Economic uncertainty and the need for community resilience are major driving factors to developing the Local Roots marketplace.
Hi friends. As we prepare to launch Local Roots again, I wanted to spend a couple minutes and share the primary motivation that keeps me driving forward with the Local Roots concept. Specifically, I’d love for you all to understand why it is so critical to me that we begin growing and making food ourselves.
When I was running my previous company, Argo Systems, I was fortunate to be a member of Vistage, the world’s largest CEO mentoring organization with 20,000 members worldwide. One of the great benefits of Vistage was access to the Institute for Trend Research. ITR is incredible at forecasting business cycles, both short-term and long-term. As CEOs, we could understand when we should staff up, when we should acquire companies, and when we tough times were coming by looking at the upcoming business cycles. I was an economics major in college, so I eat up things like business cycle forecasting.
In the depths of the 2008-2009 recession, Alan Beaulieu of ITR, visited several Vistage groups in Atlanta. While trying to keep all of us CEOs from jumping off the ledge (“you will survive this”), he spent a good bit of time talking to us about where we should be really concerned. Their models were all pointing towards a Global Depression beginning in 2030. From 2008 until now (I saw them again 2 months ago), their models have not deviated. They are still predicting a 10 year depression beginning in 2030. (aside, one of their oddest tips is to buy a big house in 2029 because all of your kids and grandkids are going to come live with you).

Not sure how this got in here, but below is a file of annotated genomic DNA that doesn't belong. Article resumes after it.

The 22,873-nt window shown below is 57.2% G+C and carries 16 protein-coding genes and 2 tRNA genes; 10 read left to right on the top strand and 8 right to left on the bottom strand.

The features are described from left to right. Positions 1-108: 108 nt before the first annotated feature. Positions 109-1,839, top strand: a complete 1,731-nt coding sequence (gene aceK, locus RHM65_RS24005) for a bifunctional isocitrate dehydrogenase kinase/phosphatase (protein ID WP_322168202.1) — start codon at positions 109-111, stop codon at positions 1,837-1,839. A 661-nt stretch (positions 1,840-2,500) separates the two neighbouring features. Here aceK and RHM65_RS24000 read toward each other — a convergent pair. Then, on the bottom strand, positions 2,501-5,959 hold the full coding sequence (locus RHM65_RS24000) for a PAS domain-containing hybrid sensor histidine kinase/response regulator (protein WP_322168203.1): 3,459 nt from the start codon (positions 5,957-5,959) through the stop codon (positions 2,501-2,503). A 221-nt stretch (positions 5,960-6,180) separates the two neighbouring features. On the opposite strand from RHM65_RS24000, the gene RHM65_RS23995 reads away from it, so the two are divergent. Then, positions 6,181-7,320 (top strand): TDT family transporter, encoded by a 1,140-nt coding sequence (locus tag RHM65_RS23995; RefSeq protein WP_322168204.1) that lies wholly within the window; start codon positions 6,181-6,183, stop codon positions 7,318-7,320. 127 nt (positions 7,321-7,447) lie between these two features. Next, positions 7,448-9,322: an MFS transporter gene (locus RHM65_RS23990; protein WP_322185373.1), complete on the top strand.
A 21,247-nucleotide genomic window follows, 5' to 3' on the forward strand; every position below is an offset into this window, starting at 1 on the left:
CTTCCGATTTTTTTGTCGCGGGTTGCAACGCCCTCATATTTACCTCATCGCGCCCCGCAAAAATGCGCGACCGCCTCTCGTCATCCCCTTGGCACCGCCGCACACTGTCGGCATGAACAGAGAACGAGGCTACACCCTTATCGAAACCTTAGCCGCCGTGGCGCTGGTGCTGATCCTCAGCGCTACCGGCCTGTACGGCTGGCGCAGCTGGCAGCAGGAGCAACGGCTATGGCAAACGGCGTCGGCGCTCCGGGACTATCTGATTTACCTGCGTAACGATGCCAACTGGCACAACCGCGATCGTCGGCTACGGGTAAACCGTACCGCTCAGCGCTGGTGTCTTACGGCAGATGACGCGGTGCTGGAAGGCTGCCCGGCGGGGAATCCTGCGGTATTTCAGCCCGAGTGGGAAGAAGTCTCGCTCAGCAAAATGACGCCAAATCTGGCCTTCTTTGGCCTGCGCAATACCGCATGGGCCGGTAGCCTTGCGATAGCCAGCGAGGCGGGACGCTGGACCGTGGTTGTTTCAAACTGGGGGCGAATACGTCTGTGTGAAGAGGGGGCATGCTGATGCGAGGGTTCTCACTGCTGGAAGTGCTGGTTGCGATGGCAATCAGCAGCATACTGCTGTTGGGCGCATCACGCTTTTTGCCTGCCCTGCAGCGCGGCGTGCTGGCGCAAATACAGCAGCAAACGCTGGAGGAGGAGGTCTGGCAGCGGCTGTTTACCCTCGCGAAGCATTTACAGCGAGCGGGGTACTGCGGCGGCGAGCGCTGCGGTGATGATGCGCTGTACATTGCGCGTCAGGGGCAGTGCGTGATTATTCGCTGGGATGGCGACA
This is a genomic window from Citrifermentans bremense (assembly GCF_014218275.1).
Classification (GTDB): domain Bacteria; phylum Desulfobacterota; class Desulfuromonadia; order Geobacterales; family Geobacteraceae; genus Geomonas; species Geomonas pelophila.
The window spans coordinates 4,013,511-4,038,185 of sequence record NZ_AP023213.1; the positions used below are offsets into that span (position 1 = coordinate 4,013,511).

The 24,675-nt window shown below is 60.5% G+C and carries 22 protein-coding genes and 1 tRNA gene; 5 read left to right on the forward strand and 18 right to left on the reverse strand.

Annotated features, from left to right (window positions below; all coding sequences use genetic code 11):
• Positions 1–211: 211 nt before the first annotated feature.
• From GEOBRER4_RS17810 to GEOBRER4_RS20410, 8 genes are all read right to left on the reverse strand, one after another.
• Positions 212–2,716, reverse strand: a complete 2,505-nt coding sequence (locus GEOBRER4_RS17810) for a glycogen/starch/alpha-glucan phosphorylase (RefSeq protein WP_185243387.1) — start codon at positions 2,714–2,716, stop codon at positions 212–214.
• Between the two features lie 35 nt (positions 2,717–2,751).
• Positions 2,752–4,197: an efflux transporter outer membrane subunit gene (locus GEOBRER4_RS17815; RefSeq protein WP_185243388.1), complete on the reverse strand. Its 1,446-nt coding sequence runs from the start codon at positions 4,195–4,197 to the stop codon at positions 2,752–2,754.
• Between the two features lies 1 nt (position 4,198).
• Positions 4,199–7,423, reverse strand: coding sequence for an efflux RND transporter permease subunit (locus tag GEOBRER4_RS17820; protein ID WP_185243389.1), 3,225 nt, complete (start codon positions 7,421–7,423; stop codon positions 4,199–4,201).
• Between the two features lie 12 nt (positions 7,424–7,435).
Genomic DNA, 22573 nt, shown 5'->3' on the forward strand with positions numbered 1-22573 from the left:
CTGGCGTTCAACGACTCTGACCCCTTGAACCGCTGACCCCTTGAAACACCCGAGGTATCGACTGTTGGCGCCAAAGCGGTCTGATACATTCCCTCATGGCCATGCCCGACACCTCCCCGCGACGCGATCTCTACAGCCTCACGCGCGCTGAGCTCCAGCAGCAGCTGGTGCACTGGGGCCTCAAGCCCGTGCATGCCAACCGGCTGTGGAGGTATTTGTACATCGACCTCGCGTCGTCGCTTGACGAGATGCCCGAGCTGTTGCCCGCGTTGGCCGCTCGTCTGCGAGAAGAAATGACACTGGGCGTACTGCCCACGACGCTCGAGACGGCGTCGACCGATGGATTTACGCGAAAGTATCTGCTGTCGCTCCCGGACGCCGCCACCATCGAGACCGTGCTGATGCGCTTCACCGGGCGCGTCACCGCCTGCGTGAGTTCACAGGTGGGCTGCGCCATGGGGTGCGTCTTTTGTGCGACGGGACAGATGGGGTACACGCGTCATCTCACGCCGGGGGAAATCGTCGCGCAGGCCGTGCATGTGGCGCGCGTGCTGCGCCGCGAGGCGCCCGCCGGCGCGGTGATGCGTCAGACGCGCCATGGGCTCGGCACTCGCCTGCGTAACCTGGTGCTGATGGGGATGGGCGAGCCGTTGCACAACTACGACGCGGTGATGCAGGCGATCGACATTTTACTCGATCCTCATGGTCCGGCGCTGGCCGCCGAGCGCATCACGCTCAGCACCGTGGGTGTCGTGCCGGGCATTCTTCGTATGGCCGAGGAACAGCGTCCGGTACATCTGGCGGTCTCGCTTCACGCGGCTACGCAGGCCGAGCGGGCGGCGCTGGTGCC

For me, I could never get the thoughts of the 2030 Depression out of my head. It haunted me. What was my responsibility? To take care of my family? To go deep and help a small number of people? To try to go broad and help as many people as possible, if only lightly?
I began to think, if a Great Depression did happen, what would people need most? For me it was the basics of food, water, and shelter. Ultimately, I settled on tackling food. Specifically, if food supply chains broke down or food became prohibitively expensive for most, where could people get food? Ultimately, my hypothesis is that they would have to grow it and make it themselves.
So now the really challenge began. How do we start to change consumer behavior so that people will begin growing food? The growth of the sharing economy began to show a potential path. What if we could create economic incentives for people to start growing food or to grow more food? Like crafty people suddenly selling on Etsy. Like regular people becoming Uber drivers. I’m not talking creating real farmers, but turning backyard gardeners into the new suppliers of the food chain. What sort of economic incentives can we put in place to convince people to grow more? The Local Roots marketplace is our current best thinking to making this all happen.
We don’t have all of the answers, yet. Over the next 13-14 years, our goal is to create 10 million new food suppliers. People who can help supply their own neighborhood. We have already had bumps in the road and we will continue to have more. But we can’t give up – I won’t give up. This is too important. If you have advice for us or would like to help us, we would love your assistance.
Founder, CEO, Local Roots